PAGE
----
“There’s not consensus across the state when it comes to what we should prioritize,” said Joyce Zurkowski, executive director of assessment at the state Department of Education. “One thing to keep in mind is that in the end, so, long term, the expectation is that the entire state will move to the same model.”

Worthen said that accountability systems don’t have to be exclusively built around competency. She said that one possibility could be basing accountability on multiple assessments over a period of time instead of one single test given in the spring.

“From an accountability point of view, we do want to know that no student is falling through the cracks,” Worthen said.

Educators across the state have raised issues with Colorado’s accountability system for a variety of reasons. While in Westminster it revolves around the competency-based approach, teachers elsewhere have said that students who are English language learners or who have special education needs are also unprepared for the tests they are forced to take.

Sharyl Kay Lawson, a special education teacher in Brighton, said that she has had students that blow through state tests in less than 20 minutes because they don’t know the material.

“My kids come to me for reading because the classroom reading is way above their level,” Lawson said. “Then they’re expected to go back to class and take a regular assessment at their grade level.

Recently, some district leaders also have questioned the validity of data for comparison when large numbers of students opt-out of taking the tests.

Westminster district officials are writing a request asking the state to reconsider their latest rating before it is made official by January. If the request to reconsider is denied, district, officials said they would appeal to the state Board of Education.

District leaders want to present the state with other evidence they say shows their district is improving, but they’re still figuring out what data the state will consider.

They have also been talking to state officials about what flexibilities they wish they had in the accountability system to let them continue their competency based model while not facing intervention from the state.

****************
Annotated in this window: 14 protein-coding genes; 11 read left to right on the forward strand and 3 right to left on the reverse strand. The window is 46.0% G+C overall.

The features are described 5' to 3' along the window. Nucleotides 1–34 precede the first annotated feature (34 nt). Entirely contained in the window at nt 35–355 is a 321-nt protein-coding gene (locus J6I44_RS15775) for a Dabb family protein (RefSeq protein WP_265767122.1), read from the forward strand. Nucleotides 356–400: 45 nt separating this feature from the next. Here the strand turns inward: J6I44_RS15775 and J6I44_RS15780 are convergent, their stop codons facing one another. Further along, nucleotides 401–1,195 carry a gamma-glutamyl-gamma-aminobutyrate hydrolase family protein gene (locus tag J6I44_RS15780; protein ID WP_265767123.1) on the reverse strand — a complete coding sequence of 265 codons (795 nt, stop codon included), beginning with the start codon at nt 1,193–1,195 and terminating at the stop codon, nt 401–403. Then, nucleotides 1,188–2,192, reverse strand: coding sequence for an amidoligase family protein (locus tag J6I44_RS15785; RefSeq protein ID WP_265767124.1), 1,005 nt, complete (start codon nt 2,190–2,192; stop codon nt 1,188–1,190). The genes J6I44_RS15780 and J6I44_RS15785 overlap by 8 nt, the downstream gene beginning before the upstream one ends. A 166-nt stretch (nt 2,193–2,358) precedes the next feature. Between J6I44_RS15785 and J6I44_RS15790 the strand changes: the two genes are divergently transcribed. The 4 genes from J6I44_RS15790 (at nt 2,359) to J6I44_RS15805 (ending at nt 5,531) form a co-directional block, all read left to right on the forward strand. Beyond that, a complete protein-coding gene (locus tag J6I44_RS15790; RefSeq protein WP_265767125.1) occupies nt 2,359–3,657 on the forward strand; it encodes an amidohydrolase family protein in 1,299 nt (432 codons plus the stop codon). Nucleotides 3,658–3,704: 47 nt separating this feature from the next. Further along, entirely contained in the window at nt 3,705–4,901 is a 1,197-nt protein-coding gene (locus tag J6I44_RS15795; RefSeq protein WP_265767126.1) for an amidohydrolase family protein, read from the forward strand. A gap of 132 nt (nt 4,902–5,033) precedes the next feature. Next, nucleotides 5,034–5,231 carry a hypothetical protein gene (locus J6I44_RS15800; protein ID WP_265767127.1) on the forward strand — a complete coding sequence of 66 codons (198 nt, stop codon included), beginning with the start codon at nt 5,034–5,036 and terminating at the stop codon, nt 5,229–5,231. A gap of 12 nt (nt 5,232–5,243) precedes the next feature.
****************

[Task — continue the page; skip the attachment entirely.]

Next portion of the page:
“Everyone here is open to having a conversation about what it is the assessment system should look like long term,” Zurkowski said. “But it needs to be something that allows for us to ensure that all of our students are getting access to high quality education regardless of race or zip code. That’s the balance and I expect there will be lots of discussion about that.”

'very difficult choices'

Five Jeffco Public Schools recommended for closure under budget-cutting plan

Jeffco Superintendent Dan McMinimee speaking to reporters last month (photo by Eric Gorski).

The Jefferson County school district is proposing closing five schools in a cost-cutting move to meet a school board directive to better pay teachers and staff, Superintendent Dan McMinimee told reporters Thursday.

McMinimee’s comments came hours before a board meeting where the names of the schools will be publicly announced.

Given enrollment trends in Jeffco, it’s likely that the schools slated for closure will include some along the district’s eastern border with Denver. Those schools, which serve large populations of students living in poverty, have been the focus of recent district and community efforts to boost academic achievement.

“It will be a disruption to some families short-term,” McMinimee said. “But hopefully long-term, those families will see the benefits of having high-quality educators in classrooms their kids can access.”

The proposed closures are part of an effort to save between $20 million and $25 million, with the goal of spending that amount on attracting and retaining high-quality educators. Jeffco teachers on average are paid about $10,000 to $15,000 a year less than their peers in other metro area districts, McMinimee said, making it difficult to meet the district’s goal of ensuring every classroom has exceptional educators.

The school board decided to make spending on compensation a priority in November, after voters rejected a bond request for capital improvements and a tax increase that would have helped boost teacher salaries.

The 86,000-student district also anticipates a drop in enrollment, which will mean less money from the state. A change in property tax assessments also could cost Jeffco an estimated $10 million in state revenue, McMinimee noted.

The board will not be making any decisions Thursday. School principals were notified earlier in the day that their schools are being recommended for closure, McMinimee said. He called the closure recommendations “very difficult choices.”

The district identified the schools after considering nine or 10 criteria, among them enrollment trends and the condition of the buildings, he said. According to data provided by the district, enrollment is declining in the Edgewater, Jefferson and Alameda areas along Denver’s western boundary. Some Arvada schools also have many empty seats.

Fewer than 120 teachers and staff will be impacted by the closures, and McMinimee said he expects most will be offered other positions in the district. Between 300 and 500 positions come open per year, either because of one-year contracts elapsing or people moving on, he said.